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2018 Midterms

The voting is done, the ballots are being counted. Some victories have been declared and some are still too close to call. We’re all on pins and needles to see how everything finally resolves, and the Better Utah staff took a moment to reflect on the 2018 midterms.



As of this writing, it looks like Proposition 2 and 3 have passed, and 4 is close. At least four, maybe more (votes are still being counted), state legislative seats have been flipped by the minority party. Ben McAdams hasn’t won the election in the 4th congressional district yet, but it’s quite possible he will.

I live in a fairly blue neighborhood, and the sense I get when speaking with my neighbors, my family, my friends, and activists in Utah is that they feel–and have felt for years–unheard. Unheard by their legislators, unheard by the state, unheard by their neighbors, and unheard by our members of Congress. This results in an apathetic attitude toward civic engagement, and many people don’t show up to vote or engage in the process because it feels futile. But there was something special about this year–more people in my precinct voted this year than in the last two elections. This wasn’t unique to my precinct either–massive turnout was seen throughout the state. More people showed up, and as a result, we passed two (maybe three) propositions and flipped seats.

The success of the Prop 2 and Prop 3 campaigns, and the results of various state-level races give me hope for the future. I’m optimistic not just because I believe in the importance of the propositions and the policies that our new legislators will likely put forward, but because 1.) Progressive or left-leaning Utahns might feel, some of them for the first time, that they’re being heard and their voices matter. 2.) Excuses like “my vote doesn’t matter” are now invalid. They’ve always been invalid, but now we have recent events to point to as proof. Utah progressives can say definitively that when they show up to the polls, they can make a difference.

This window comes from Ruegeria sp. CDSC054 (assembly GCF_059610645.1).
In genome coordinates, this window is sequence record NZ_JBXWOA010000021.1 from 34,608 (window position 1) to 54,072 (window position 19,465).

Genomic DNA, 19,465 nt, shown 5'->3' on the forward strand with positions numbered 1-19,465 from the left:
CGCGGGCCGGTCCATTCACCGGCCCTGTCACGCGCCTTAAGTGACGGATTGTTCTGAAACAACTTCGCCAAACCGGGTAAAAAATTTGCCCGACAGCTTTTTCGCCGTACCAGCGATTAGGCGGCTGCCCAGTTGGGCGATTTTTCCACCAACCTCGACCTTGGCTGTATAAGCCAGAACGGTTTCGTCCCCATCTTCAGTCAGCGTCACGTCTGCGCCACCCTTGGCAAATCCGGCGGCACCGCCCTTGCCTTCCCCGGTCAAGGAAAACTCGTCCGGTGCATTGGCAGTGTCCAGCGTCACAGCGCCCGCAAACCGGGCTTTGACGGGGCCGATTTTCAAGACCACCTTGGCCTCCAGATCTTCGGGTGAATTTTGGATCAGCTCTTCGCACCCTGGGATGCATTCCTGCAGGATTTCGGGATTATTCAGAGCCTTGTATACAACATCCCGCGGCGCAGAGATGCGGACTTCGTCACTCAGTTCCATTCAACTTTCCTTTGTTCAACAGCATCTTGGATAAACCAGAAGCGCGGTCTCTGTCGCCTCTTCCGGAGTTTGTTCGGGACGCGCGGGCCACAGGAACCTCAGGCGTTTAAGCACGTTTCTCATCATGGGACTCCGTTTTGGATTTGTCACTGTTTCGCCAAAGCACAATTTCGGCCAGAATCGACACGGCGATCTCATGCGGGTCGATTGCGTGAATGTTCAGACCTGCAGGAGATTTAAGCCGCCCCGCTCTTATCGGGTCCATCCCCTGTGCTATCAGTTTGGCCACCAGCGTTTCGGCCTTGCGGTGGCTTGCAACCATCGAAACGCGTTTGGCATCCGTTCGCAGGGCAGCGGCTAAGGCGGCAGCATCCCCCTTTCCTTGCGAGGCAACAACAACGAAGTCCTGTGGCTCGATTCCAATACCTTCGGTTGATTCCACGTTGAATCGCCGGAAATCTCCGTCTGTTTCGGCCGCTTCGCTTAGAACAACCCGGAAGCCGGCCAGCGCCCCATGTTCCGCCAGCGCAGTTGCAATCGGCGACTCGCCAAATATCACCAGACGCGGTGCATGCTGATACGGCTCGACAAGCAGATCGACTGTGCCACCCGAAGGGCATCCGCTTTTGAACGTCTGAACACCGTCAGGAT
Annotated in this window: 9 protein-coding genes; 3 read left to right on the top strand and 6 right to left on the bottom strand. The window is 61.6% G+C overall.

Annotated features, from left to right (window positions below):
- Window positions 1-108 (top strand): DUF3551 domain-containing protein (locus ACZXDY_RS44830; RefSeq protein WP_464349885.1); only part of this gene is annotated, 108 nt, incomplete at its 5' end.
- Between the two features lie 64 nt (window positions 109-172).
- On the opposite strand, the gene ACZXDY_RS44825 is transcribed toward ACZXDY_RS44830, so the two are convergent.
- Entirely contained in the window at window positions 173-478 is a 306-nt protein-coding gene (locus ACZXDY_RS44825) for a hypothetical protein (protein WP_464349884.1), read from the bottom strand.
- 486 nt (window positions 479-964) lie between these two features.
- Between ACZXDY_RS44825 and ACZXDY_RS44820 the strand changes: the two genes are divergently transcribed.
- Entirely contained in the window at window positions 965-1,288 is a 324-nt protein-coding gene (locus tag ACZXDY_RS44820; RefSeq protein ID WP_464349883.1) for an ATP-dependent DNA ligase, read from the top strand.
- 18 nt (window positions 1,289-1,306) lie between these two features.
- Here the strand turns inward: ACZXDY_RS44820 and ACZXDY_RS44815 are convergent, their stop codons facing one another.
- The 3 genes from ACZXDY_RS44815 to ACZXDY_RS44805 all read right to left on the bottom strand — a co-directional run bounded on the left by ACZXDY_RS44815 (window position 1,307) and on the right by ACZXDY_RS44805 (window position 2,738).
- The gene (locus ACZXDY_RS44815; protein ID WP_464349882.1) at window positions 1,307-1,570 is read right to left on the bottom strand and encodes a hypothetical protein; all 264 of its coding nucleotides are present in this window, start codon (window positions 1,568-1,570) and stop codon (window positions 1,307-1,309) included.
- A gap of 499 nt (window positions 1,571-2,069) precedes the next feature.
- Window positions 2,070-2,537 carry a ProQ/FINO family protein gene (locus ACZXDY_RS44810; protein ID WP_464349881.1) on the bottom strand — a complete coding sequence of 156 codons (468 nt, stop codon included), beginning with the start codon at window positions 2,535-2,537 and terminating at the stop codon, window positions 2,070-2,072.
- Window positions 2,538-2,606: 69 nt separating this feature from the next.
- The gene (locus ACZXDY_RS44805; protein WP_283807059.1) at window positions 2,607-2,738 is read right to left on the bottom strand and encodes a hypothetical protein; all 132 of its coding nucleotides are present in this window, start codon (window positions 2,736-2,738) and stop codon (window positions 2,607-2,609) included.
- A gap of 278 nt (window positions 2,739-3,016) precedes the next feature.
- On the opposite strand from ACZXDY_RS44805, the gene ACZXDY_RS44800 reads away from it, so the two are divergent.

Both on a national and local level, there’s a lot to be happy about. Overall, Tuesday was a solid step in the right direction both for the country and for Utah.

Nationally, the best things that happened include:

  1. Democrats taking control of the U.S. House. This will allow Congress to check– and hopefully, correct–the Trumpian legislative agenda we have been living with for the past two years.
  2. Florida passed a constitutional amendment in restoring voting rights to people with felony convictions after they complete the terms of their sentence. This is a wonderful thing for democracy, and will allow 1.4 million people the ability to vote again.
  3. Fresh faces for the progressive movement drove both voter registration and turnout. Voters found candidates who they felt were symbolic of a greater cause. It’s a good thing: idealism is an essential part of a healthy democracy.

Statewide, the best things that happened include: